so the notion that "we're not going to play it because nobody will like it" strikes me as fundamentally wrong, both philosophically and realistically.. Some people will like it (And amongst younger people, perhaps more than some), and a station like KNTU can/should include it in their overall programming accordingly.

What I really think is at work here is a fundamental conflict of purpose. I know from experience that the UNT JazzEd program is first and foremost about learning a skill, not about developing a peronal voice, nurturing the "creative spirit", or anything like that. Which is fine with me, that's what they do, they do it damn well, and many fine musicians (as well as a handful of great ones) have come out of that environment.

But, geez, Ornette...you get people listening to him, thinking about his music and about how it's created and what it represents (on many different levels), and WHOA! Where does that leave a program that is so strongly oriented towards teaching mechanical skills (and judging merit accordingly)? You've got cats there who have spent a lifetime building careers on teaching a certain way of playing jazz, as well as on using the institutional powers at their disposal to reinforce the aura of the "correctness" of their approach. Where does Ornette leave them?

The thing is, you can, (and should!) have the knowledge (a little, some, or all) that these guys teach to make relevant creative music. Knowledge never hurrt anybody! But accquiring the skills is just the first step, and it's one that a lot of significant artists pick up in different ways and at different paces along the way. A systematic approach works for some, doesn't work for others, and doens't make any difference one way or another for still others.

What you can't teach is soul, feeling, and creativity, and by narrowing the parameters of what is "good" jazz as this (and, I'm sure, other) programs have done, you (intentionally or otherwise) create an environment in which "success" is easily obtained by merely following the rules (the harder you apply yourself to the following/application of thiose rules, the greater the degree of "success" awarded), which makes the students look/feel good, and defintely makes the teachers look like some bad mofos, since they turn out SO MANY "top-flight" players. It's a big ego-stroke for all concerned, which isn't necessarily a bad thing in and of itself, but still, the longer it gets propagated, the less tolerant of "alternatives" it becomes. Where that leads...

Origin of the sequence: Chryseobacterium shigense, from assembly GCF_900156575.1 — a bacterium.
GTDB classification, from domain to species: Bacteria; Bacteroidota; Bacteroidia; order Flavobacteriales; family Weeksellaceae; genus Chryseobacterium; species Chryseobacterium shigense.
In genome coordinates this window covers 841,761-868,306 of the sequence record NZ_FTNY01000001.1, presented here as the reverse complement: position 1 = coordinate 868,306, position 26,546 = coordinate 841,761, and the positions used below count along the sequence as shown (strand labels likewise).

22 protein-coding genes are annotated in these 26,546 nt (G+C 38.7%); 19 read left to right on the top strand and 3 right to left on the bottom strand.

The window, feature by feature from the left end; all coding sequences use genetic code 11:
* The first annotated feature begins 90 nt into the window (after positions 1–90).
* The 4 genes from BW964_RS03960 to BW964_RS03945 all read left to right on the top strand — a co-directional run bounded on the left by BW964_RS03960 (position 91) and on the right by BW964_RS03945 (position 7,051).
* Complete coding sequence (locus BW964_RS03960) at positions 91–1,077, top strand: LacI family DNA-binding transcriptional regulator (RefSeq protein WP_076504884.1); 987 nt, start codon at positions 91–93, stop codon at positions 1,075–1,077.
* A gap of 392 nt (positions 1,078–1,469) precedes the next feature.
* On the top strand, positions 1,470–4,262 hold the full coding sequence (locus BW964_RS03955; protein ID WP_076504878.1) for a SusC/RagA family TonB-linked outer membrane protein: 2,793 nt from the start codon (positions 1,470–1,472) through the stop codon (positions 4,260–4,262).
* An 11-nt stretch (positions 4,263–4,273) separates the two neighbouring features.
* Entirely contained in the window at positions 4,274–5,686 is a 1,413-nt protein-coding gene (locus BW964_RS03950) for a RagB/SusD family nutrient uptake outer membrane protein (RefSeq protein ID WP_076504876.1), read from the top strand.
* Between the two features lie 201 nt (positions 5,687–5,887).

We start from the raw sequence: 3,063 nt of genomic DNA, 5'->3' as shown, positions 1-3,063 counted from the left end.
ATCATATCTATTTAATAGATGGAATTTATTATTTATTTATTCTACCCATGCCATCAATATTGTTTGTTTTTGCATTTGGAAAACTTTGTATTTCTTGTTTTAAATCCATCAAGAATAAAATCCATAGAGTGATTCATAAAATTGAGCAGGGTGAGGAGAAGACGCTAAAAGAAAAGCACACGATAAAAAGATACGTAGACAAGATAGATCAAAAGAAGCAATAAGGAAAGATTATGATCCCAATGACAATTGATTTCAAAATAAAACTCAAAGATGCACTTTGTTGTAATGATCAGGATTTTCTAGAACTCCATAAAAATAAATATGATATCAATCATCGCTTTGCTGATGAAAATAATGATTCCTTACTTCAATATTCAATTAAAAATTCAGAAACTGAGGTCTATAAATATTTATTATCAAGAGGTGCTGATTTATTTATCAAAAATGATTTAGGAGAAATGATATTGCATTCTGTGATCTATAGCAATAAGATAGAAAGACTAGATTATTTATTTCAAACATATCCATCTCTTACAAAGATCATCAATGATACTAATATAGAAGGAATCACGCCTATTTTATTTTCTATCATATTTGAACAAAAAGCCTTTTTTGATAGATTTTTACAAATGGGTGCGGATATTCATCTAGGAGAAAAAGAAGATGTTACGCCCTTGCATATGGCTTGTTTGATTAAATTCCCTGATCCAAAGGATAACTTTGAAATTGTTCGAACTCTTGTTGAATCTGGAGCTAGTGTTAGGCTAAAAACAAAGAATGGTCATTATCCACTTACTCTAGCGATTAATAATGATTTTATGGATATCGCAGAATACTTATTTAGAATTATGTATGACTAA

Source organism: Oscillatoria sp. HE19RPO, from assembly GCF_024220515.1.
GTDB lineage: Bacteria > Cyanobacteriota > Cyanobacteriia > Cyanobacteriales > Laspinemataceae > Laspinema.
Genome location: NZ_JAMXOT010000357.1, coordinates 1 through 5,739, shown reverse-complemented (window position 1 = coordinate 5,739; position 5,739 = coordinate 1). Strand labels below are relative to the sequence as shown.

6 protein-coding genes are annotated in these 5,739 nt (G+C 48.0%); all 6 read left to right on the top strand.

So there's no room for Ornette in a place such as this. He challenges/exposes too much of the "home" philosophy. So it's best to mock him, to minimalize him, to stigmatize him, and it's even better to hide his CDs so they don't get played by "untrained" DJs who might let the cat out of the bag. Protect the kingdom at all costs!

It's a situation that I know will never change, one that's been in place long before I got there and will still be in place long after I'm dead and gone. Usually, i file that world away with so many other "parallel universes", but this time I slipped up and allowed them in. My bad!

Edited by JSngry

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Jazz stations should definitely play all the various representations of jazz, imo. I would trust that any given radio DJ would select what he/she considers the best track off a given album no matter what it is. It can't be all one style, all the time. Play brand new music, really old music, really strange music, music that swings, music that's funky, music that's way out there...that would be my preference anyway. How else is anyone going to learn about all that jazz has to offer? I read discussions here about music by artists I have no idea about. There should be a place for all of it on jazz radio, imo.

It would actually be my preference to hear the music on the radio change styles on a song by song basis. Juxtapose, baby!

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It would actually be my preference to hear the music on the radio change styles on a song by song basis.  Juxtapose, baby!

:tup:tup:tup

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Now playing: Iancu Dumitrescu - Clusterum I